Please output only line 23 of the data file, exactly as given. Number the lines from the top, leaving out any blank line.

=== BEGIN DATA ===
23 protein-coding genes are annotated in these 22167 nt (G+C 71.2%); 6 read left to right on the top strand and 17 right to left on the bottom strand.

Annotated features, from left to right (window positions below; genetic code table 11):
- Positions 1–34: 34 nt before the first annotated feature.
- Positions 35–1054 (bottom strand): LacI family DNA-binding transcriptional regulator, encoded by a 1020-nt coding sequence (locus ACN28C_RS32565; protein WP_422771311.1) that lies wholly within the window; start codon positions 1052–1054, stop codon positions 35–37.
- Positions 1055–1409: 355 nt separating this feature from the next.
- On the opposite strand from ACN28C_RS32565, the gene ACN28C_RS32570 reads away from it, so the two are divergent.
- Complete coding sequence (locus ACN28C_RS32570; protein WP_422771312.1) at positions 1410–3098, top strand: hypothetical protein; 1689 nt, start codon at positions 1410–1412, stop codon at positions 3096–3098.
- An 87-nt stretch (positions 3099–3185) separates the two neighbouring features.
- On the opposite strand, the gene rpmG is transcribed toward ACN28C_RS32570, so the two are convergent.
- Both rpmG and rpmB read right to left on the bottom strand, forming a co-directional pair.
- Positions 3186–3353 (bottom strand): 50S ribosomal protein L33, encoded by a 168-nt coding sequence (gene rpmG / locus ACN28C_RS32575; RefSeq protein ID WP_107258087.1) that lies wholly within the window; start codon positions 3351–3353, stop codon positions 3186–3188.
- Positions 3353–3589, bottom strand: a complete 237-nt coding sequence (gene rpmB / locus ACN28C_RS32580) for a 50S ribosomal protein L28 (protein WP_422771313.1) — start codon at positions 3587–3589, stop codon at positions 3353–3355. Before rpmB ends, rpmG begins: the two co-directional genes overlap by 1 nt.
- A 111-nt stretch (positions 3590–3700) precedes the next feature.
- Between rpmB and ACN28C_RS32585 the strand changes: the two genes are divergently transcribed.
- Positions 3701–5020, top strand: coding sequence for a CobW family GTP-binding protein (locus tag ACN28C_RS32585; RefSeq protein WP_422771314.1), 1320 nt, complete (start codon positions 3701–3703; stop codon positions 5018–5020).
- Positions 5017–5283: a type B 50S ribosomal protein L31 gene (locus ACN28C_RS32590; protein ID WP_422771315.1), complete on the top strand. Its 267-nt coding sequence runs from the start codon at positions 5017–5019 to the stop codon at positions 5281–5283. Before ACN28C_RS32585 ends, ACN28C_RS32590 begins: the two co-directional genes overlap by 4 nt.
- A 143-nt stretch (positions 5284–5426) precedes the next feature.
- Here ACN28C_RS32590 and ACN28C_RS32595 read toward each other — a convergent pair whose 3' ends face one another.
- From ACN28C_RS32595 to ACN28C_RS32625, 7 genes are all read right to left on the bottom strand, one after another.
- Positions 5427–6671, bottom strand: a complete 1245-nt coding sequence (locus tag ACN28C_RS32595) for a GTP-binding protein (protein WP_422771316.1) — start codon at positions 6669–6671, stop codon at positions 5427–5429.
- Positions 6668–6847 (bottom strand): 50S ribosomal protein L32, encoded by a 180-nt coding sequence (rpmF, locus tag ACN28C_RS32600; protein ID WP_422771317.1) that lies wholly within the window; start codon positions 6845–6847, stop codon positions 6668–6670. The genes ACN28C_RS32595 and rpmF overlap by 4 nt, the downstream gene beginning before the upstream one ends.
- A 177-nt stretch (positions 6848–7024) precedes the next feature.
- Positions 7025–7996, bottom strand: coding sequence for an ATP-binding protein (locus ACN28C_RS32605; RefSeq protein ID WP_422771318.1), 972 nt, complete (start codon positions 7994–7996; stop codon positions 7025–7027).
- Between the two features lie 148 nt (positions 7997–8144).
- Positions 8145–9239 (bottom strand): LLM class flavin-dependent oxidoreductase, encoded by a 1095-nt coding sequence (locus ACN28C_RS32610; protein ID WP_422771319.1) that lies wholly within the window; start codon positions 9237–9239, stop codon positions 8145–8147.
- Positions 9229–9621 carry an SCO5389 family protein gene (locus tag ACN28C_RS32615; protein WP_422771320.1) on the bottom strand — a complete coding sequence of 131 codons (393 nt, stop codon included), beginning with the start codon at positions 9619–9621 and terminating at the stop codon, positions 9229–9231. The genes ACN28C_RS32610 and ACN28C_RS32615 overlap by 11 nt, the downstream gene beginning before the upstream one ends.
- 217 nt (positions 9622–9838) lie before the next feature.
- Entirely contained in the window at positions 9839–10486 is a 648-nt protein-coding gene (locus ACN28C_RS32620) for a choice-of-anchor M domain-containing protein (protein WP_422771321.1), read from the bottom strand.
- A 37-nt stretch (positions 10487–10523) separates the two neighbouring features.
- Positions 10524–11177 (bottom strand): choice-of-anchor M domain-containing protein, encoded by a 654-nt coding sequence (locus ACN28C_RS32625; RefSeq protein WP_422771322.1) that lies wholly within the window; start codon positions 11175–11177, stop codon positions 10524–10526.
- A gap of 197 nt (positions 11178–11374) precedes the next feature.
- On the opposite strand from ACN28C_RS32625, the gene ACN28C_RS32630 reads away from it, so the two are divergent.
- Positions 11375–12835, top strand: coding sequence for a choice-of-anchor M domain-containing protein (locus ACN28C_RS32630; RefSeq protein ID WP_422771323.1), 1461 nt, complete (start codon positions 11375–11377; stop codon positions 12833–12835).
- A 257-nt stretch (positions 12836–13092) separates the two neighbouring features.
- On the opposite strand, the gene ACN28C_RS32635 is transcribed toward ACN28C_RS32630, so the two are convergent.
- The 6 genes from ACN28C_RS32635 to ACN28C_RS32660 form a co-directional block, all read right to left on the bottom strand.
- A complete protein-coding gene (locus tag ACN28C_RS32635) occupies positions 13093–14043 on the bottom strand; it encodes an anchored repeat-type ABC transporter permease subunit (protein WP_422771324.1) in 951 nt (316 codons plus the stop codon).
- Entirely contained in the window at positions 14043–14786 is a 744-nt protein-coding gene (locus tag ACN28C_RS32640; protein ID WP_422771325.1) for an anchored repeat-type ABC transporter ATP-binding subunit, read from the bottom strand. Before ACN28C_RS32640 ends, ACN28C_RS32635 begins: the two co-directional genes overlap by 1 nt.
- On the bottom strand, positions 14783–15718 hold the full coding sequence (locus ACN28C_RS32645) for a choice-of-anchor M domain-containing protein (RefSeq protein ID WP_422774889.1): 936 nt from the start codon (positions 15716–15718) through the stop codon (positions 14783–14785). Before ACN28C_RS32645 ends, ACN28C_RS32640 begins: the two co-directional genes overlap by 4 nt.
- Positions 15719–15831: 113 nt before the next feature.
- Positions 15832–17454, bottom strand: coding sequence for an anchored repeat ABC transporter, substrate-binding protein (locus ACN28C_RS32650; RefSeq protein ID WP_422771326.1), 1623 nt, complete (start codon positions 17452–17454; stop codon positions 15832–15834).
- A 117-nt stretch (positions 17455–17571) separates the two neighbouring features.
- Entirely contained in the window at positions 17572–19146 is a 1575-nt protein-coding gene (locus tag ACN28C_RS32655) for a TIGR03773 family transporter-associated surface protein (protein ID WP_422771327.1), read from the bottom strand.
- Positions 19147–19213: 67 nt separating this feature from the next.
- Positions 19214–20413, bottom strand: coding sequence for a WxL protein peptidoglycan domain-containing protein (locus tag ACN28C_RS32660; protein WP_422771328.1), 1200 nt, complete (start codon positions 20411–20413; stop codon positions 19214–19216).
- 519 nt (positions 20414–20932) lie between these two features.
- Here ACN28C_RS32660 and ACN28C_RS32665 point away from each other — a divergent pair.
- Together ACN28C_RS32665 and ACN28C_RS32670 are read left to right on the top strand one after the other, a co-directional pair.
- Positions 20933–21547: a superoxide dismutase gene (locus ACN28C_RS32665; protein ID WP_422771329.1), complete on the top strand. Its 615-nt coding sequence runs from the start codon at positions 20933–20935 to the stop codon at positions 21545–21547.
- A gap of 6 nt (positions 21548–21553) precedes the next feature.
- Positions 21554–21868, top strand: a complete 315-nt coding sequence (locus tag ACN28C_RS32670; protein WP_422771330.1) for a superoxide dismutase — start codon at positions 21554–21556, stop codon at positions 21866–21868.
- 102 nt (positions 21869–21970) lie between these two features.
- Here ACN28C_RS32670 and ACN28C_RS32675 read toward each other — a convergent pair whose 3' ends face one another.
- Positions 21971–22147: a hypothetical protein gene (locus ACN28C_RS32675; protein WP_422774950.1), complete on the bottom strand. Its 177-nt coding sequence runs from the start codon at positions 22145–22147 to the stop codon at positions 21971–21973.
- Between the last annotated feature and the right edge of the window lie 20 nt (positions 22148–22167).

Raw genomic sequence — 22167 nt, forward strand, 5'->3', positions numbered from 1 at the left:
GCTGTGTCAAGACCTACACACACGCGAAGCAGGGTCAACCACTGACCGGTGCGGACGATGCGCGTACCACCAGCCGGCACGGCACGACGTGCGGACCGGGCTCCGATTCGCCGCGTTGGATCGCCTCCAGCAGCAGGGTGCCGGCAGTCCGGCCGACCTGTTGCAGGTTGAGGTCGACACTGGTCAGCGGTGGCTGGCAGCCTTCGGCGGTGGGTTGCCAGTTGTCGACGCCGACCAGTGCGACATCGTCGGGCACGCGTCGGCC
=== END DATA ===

- Positions 7025–7996, bottom strand: coding sequence for an ATP-binding protein (locus ACN28C_RS32605; RefSeq protein ID WP_422771318.1), 972 nt, complete (start codon positions 7994–7996; stop codon positions 7025–7027).